“Sandi comes down to all of our events …she knows everybody, and she has that beautiful level of connection. I cannot articulate how great Sandi is for us in this community space. She has come to all of our stakeholder meetings around the kiosk and has really played a big part.”

WESS Adopt a Cop

Sandi is the “adopt a cop” for West End State School (WESS).

“We see her for special events, but probably the most significant contribution we have from Sandi is her support for our school community,” WESS Principal Kim McNamara told me.

“For instance, this is a very pragmatic example, but when the traffic lights went down straight after the floods, and we had kids returning to school, we texted Sandi and she was down there making sure all our students arrived safely.”

Most afternoons or mornings when she can fit it into her busy schedule, she comes down and helps us with the drop-off and pickups with our preps and our year one students.”

Ms MacNamara said Sandi takes special interest in different families that she knows through the community.

“She absolutely connects with people on all levels. She’s just amazing. We love Sandi, and we love the fact that she supports us.”

Dan Rennie, Manager at Triple-A Murri Country told me Sandi provides an example of community policing that he thinks comes from her essential kindness.

“She has taken the time to understand First Nations communities; to work with people. Her first words to people are not, “What are you up to?”, but “How are you going? Can I help you? “And that makes a world of difference to the way that people feel supported,” Mr Rennie said.

We need 100 Sandis on the street”.

Many of the traders are also thankful for Sandi’s support along the busy shopping strip.

Sandi is probably the best example of community policing I have ever seen. I think if we had more Sandis, a lot of other communities would be much safer,” Fiona Stager of Avid Reader told me.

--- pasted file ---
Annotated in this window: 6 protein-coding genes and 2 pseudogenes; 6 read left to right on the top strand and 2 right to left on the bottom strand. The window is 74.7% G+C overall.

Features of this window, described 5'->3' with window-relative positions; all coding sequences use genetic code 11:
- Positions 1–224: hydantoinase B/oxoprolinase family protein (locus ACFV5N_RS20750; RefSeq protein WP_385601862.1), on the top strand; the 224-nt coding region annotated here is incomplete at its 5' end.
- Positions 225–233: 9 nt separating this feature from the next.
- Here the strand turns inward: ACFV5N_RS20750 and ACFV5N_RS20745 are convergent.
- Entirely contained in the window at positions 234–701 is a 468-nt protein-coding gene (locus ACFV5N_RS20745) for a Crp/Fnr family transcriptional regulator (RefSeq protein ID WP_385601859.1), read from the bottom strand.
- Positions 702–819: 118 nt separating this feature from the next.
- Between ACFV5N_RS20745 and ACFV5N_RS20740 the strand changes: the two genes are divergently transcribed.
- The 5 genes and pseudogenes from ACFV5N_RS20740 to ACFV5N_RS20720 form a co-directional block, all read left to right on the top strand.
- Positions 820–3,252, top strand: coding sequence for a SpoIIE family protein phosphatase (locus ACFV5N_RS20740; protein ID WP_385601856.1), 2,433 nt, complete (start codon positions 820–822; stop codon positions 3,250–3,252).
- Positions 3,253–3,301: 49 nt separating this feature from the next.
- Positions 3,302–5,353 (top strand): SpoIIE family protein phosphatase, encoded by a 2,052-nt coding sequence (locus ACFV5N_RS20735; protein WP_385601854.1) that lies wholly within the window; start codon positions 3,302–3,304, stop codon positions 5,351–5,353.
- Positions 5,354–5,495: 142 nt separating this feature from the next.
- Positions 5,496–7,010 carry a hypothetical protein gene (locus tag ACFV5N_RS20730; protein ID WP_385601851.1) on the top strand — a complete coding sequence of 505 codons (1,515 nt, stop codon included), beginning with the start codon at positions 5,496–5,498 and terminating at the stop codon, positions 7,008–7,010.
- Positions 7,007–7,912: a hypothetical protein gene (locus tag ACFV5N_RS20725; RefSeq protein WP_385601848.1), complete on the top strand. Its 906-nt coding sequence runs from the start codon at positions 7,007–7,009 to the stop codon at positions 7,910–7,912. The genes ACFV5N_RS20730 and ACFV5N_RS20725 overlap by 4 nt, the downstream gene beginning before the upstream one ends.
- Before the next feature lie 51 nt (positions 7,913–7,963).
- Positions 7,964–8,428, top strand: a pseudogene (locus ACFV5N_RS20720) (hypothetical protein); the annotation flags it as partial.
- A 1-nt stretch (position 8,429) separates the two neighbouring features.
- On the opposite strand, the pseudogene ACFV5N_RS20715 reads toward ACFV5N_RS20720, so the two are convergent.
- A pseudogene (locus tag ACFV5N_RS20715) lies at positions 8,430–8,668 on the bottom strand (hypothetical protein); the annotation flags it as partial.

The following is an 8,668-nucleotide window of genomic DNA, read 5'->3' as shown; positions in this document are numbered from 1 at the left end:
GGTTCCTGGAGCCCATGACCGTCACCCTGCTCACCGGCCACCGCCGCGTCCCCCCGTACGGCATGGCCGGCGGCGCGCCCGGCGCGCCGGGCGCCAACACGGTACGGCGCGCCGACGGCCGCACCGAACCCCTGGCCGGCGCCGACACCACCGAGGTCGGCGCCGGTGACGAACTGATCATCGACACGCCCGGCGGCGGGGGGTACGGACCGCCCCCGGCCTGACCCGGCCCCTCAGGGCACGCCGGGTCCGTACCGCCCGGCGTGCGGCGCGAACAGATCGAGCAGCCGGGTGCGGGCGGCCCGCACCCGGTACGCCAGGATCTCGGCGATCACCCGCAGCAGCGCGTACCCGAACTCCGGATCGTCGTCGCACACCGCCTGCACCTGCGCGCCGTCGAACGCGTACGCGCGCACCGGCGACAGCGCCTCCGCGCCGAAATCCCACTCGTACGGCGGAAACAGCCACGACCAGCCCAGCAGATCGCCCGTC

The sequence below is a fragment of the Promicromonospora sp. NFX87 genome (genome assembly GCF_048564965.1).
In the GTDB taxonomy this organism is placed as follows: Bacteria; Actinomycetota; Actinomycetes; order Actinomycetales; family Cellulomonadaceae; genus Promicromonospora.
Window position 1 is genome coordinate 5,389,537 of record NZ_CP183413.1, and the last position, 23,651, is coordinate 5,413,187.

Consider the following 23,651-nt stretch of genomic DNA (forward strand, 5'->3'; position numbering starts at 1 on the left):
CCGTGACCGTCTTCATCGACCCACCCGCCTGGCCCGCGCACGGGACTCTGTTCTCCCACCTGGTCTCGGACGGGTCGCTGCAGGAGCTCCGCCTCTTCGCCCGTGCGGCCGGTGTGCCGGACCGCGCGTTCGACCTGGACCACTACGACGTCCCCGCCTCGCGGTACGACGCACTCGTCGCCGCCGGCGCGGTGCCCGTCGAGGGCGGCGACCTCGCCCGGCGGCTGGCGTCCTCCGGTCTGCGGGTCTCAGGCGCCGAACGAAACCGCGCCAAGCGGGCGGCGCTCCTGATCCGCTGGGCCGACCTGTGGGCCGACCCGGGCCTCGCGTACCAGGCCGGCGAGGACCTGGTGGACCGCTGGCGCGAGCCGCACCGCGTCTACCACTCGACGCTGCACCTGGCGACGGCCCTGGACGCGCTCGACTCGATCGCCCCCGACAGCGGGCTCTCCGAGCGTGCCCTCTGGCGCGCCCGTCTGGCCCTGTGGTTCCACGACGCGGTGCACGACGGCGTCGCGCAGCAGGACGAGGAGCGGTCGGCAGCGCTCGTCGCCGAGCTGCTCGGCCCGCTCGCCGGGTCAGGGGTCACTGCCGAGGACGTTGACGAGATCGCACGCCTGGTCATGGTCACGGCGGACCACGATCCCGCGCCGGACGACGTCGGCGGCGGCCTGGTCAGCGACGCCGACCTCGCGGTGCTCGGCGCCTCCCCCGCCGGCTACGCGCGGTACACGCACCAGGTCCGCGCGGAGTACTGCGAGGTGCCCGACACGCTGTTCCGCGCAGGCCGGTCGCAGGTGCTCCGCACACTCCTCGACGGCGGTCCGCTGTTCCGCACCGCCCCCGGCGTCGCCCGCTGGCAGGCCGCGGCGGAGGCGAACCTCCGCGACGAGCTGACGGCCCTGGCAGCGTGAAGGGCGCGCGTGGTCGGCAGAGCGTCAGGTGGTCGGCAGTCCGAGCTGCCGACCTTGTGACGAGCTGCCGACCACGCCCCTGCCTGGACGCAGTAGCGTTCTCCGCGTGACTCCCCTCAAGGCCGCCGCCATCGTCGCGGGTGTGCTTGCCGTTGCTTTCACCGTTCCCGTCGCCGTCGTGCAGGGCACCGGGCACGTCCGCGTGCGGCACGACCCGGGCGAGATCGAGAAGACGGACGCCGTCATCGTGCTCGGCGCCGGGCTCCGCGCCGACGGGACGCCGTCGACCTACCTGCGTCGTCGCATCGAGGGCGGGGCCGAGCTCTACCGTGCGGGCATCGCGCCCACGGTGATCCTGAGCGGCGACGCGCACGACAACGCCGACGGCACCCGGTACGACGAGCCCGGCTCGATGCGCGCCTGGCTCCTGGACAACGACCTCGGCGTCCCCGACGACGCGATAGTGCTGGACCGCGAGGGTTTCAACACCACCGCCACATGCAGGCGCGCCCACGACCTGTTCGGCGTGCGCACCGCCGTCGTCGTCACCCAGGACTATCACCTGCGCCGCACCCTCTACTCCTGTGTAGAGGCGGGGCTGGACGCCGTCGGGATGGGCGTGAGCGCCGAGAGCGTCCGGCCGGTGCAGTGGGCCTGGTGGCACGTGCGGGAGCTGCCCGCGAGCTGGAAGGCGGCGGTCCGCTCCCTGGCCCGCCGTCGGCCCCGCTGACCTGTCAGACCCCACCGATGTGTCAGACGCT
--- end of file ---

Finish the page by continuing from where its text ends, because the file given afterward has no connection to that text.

“She is approachable, she’s very considerate. I’ve seen her de-escalate a lot of situations on Boundary Street. So I feel confident calling on her, because I know the situation is not going to get out of hand. Which is not often the way. Often people fear ringing the police station because you don’t know how they’re going to come in. But Sandy is calm, quiet, confident, and strongly spoken.”

One of the most telling moments for me was Sandi’s reception at People’s Park when we visited there together – though people were shy about talking, Sandi is clearly liked and respected by the First Nations people who meet at the park.

Sandi said that people often have little concept of intergenerational trauma experienced by some of the people she encounters each day. These include childhood trauma, abandonment, domestic violence, alcoholism, growing up in abuse and poverty, and foster care.

“And you know, they are some of the loveliest people – they share so much with each other. They look out for each other despite everything they’ve been through.”

The poverty and distress Sandi encounters on the job, does take a toll.

“There are times when I go home, and I’m just physically, mentally, and spiritually exhausted. And I do cry. I do cry.”

As we went inside to pay for our lunch, the café manager, who did not know why we were meeting, thanked Sandi for her work, saying. “Without you we would not be here.”

Sandi does not look for compliments but it must be satisfying to know her work means so much to so many in West End.

Reflecting on her award, Sandi said she feels “embarrassed, self-conscious … but it was unexpected, and I feel very grateful and honoured to be acknowledged.”